On October 16, 1982, there was a major breakdown of the truck. This breakdown was allegedly due to a faulty repair to the engine when the engine had allegedly failed, and the earlier failure had been corrected by "brazing" the engine, "webbing" and reinforcing the "webbing".
Respondents initiated this action on two counts. Count I was upon fraudulent concealment. Count II was upon implied warranty. The case was submitted to a jury which returned a verdict of $3,000.00 in favor of respondents. This appeal followed.
As noted above, appellant contends that the trial court erred in failing to sustain his motion for directed verdict and for judgment N.O.V., because respondents failed to make a submissible case under Count I of their petition for fraud and that respondents waived their rights to implied warranty by signing the used vehicle order containing the term "as is".
Appellant's point (1) is sustained upon both grounds. In the first instance, respondents failed to make a submissible case of fraud by concealment. "Concealment of an existing fact may amount to actionable fraud, the same as an actionable misrepresentation of a fact." Metropolitan Paving Co. v. Brown-Crummer Investment Co., 309 Mo. 638, 274 S.W. 815, 823 (1925). "Willful and conscious suppression of the truth under such circumstances is as blameworthy as the willful and conscious expression of an untruth." Metropolitan, supra, citing to Wann v. Scullin, 210 Mo. 429, 109 S.W. 688 (1908).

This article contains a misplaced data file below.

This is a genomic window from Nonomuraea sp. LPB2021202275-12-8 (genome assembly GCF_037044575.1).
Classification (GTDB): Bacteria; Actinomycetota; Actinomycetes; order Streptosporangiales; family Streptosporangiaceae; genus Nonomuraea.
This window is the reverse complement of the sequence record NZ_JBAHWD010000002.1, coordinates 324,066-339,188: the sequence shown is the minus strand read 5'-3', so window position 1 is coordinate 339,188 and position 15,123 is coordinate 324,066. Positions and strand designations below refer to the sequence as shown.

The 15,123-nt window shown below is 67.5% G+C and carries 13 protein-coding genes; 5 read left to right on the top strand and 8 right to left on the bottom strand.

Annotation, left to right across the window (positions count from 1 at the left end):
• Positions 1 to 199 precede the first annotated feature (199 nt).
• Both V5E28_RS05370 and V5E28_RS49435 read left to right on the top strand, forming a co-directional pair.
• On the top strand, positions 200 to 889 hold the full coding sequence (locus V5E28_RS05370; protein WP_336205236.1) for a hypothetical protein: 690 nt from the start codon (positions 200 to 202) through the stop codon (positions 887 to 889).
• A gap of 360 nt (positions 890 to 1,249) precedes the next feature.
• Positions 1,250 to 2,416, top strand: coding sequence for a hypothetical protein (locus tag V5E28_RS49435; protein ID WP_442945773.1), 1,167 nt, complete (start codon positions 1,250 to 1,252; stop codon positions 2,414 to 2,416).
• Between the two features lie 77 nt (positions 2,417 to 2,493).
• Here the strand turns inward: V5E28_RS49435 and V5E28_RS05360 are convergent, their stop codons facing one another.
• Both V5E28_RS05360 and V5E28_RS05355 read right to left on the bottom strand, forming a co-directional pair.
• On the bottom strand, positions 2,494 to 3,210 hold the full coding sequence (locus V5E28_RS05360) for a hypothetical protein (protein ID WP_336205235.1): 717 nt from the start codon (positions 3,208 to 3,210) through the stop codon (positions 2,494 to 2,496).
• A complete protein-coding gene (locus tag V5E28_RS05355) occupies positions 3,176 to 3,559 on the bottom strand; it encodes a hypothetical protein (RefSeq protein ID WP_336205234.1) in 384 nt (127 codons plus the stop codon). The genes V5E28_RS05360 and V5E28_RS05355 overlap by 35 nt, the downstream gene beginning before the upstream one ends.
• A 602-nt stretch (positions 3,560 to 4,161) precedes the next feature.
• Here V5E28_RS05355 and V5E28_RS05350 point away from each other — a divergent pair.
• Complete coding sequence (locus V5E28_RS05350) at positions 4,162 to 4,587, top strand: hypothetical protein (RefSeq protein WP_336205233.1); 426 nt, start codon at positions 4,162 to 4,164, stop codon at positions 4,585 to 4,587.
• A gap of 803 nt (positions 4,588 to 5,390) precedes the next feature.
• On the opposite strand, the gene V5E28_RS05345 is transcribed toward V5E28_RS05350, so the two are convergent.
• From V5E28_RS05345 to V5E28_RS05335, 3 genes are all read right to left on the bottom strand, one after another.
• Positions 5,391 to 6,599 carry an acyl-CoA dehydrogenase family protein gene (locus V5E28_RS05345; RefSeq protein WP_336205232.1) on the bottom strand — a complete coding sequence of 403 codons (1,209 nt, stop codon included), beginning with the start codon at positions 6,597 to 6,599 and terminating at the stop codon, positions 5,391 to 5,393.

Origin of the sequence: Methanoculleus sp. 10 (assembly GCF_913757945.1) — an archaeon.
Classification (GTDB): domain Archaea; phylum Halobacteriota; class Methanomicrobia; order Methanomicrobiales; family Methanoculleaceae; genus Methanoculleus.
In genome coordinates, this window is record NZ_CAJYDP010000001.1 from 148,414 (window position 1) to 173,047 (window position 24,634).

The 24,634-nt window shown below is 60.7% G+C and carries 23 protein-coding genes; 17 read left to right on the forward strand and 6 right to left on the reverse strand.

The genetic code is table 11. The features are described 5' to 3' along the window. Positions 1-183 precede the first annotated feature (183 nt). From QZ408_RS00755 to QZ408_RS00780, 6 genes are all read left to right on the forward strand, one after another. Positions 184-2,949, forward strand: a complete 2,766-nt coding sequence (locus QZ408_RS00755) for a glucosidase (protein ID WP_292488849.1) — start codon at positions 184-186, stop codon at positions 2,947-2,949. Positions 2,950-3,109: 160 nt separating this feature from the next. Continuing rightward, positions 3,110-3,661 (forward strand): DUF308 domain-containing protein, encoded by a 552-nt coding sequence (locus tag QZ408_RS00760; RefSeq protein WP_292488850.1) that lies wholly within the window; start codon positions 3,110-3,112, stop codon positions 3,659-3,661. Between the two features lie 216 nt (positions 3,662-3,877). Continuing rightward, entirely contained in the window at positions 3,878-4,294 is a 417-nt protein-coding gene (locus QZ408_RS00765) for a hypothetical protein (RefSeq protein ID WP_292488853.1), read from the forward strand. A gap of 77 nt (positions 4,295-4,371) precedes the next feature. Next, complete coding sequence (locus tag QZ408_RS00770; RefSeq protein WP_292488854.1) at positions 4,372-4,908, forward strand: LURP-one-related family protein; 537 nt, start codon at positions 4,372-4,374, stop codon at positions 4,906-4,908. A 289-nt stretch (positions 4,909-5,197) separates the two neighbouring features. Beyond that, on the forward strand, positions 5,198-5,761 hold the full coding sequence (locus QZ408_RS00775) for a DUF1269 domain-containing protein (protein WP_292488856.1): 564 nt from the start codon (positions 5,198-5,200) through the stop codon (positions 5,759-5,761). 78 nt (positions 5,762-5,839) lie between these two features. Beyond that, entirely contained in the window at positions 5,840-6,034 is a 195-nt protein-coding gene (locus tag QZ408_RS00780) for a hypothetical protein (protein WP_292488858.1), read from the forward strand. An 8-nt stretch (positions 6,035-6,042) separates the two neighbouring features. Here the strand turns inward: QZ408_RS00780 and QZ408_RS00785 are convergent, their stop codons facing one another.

When fraud is alleged, the burden of proof as to each element thereof falls upon the party asserting the fraud. Fraud is never presumed. Gibson v. Smith, 422 S.W.2d 321, 327 (Mo. 1968). Failure to prove any one of the requisite elements is fatal to a claim for fraud. Schnuck v. Kriegshauser, 371 S.W.2d 242 (Mo. 1963).
There is absolutely no evidence upon the record herein that appellant willfully and consciously suppressed the truth surrounding the truck purchased by respondents. In addition, there is absolutely no evidence that appellant intended to deceive respondents by not disclosing the fact that the truck had been previously repaired. There is absolutely no evidence that appellant had knowledge that the truck would be rendered inoperable as a result of the previous "brazing" of and reinforcement of the "engine webbing".